It's interesting to note that Steve Jobs public image persona in his early Apple career (when the "struggling entrepreneur" stereotype ALMOST could be applied), was of a well groomed business executive. (Note the image of Steve Jobs in that famous photo where he is introducing the Macintosh to the world. He is wearing a "rather sharp" tailored business suite with a white shirt and dark maroon tie.) In fact, early public photos of Steve Jobs at sanctioned Apple Business events almost always depicted him wearing a suite and tie.)

    It was only during his last ten years that Steve Jobs adopted his iconic dress apparel and wearing those round glasses. Regarding that final stage of his public persona, I would disagree with your opinion that his attire was designed to convey a stereotypical Silicon Valley startup tech entrepreneur - starving or not :-) Personally, I think his viewing public basically understood that Steve had settled upon a distinctive public appearance that reflected his personal life style rather than his reflecting his status as CEO of Apple.

    As a side note, it is interesting that Bill Gates public appearances over the years is almost directly opposite from the Jobs' timeline. Bill was always associated with blue jeans or casual attire in his early years - even famously walking into IBM wearing that type of casual attire at the time IBM and Microsoft were in discussions about selling Microsoft DOS to IBM. Now, Bill Gates is usually shown in public wearing a suite and tie.

    My impression of the public Steve Ballmer and the public Steve Jobs (during the entirety of their careers) was this overriding impression. I always received the impression that Steve Jobs KNEW the product that he was talking about at a far deeper level of understanding than Steve Ballmer did in a similar situation. Again, that is my perception and that perception may or may not reflect reality. But it does reflect in how they presented their products to the world.

    IMO, Steve Ballmer was the typical CEO in that he delageted responsibility for "the technical stuff". And in that regard, his Keynote Addresses over the years were basically talking points about various products and how Microsoft was incorporating current technology into it's products. He would also give great importance to certain goals Microsoft employees and "developers" were striving to achieve - or had met.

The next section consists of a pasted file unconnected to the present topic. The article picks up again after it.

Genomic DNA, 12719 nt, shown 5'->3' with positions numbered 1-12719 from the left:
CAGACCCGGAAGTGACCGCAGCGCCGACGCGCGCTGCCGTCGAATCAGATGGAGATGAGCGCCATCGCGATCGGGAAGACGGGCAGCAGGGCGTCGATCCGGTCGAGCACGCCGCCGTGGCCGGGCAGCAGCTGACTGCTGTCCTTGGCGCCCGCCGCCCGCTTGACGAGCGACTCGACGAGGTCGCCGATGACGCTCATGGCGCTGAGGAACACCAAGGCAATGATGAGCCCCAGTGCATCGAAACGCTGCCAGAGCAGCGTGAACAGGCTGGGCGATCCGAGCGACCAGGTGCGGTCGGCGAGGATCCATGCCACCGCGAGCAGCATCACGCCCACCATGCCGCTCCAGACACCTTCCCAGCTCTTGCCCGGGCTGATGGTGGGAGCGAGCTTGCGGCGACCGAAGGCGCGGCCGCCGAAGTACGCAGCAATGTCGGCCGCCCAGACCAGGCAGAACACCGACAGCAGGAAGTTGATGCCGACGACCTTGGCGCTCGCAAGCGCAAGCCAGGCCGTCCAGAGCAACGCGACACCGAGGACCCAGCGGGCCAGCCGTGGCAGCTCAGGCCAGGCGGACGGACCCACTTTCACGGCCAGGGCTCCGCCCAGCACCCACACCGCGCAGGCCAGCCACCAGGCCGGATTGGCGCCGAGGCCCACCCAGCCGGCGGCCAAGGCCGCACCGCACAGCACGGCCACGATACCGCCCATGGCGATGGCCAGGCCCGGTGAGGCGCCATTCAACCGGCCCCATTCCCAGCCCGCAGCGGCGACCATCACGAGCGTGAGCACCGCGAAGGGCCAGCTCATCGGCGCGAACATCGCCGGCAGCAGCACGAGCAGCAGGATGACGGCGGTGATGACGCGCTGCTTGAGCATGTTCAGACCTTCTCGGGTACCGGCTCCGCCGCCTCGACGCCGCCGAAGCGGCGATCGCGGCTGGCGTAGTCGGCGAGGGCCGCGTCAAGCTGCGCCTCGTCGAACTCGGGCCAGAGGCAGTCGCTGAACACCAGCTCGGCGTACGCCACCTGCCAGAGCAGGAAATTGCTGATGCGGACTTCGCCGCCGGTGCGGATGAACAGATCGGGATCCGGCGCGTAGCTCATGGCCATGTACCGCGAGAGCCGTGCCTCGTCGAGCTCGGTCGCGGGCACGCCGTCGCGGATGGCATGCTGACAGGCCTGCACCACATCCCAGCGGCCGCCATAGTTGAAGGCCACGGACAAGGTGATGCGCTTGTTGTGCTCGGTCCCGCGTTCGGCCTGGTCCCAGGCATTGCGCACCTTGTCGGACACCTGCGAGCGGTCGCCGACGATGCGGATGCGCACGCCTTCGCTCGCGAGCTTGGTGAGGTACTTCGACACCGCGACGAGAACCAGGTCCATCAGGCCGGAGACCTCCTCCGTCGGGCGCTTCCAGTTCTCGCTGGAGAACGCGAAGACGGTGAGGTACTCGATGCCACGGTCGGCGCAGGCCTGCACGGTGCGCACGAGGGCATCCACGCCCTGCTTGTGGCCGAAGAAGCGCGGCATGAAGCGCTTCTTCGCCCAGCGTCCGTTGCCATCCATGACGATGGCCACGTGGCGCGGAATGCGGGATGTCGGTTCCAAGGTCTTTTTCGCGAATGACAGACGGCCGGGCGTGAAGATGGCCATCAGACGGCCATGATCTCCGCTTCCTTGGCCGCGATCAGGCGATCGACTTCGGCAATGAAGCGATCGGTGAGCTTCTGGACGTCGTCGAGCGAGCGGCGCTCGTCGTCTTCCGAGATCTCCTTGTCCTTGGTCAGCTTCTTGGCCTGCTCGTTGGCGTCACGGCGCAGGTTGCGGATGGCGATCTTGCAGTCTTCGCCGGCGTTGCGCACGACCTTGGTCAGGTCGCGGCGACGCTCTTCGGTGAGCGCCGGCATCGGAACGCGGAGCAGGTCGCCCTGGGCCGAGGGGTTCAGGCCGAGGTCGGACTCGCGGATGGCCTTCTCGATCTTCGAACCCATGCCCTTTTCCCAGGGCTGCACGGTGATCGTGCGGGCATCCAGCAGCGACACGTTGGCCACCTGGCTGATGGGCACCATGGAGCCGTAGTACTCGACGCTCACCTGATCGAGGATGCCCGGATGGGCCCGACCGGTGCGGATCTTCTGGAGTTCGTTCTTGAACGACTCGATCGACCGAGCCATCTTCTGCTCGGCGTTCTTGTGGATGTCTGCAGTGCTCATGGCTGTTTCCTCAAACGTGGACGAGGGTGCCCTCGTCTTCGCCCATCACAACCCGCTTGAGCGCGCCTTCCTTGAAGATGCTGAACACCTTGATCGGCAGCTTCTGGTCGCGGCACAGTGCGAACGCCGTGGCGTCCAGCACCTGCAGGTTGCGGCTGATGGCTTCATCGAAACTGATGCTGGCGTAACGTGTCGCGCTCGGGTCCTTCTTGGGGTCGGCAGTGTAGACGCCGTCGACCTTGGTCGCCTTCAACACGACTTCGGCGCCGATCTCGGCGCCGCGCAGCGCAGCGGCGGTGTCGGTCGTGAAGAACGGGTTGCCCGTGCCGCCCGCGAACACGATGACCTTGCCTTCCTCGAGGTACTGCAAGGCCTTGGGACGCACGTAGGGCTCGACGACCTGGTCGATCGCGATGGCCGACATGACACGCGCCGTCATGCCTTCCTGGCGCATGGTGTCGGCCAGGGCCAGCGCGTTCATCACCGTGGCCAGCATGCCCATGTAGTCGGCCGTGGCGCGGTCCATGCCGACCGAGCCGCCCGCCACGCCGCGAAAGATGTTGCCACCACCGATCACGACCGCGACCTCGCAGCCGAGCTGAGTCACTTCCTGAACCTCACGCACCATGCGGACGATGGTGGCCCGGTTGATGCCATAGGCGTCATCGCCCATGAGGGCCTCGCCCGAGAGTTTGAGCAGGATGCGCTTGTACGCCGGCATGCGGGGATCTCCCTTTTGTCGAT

As far as Tim Cook is concerned, I perceive a man that is justifiably confident in his own CONSIDERABLE abilities and projects that confidence in his keynote addresses. Unfortunately, his area of expertise in which that confidence is founded upon is not based in the products Apple sells but rather in how those products "come to be". As such, his Keynote addresses can't help but lack the passion that for those products that, say, Jon Ive projects for his designs.

    Now, all three individuals (or four, if one counts Bill Gates) have always projected excitement for their products during keynote addresses. But I think what separates Steve Jobs from them is Jobs' passion for demonstrating those products himself. He actually delighted in demonstrating those products himself on stage - whether they worked (usually) or not. Grin.

    I can't recall Steve Ballmer or Tim Cook ever doing that or at least, not to that extent. I tend to recall them delegating that type of public demonstration to other persons and I think that is the KEY difference between their keynote presentations.

    And perhaps that is why we remember Steve Jobs with more than a bit of nostalgia regarding Keynote addresses. He was like "one of us" sitting down to experience a new tech gadget for the first time and that sense of excitement or passion for a product can never be duplicated when one delegates that responsibility to another.
  • Lord no.

    Seriously - why do people need constant entertainment in order to appreciate the practical?

    What next - pining for P. T. Barnum?

    Yearning for snake oil?


    Get Criss Angel to be a spokesperson then - at least the 'one more thing' moments will be more enjoyable...
    • LOL!

      "Get Criss Angel to be a spokesperson "


      That would add a new meaning to the phrase "magical device"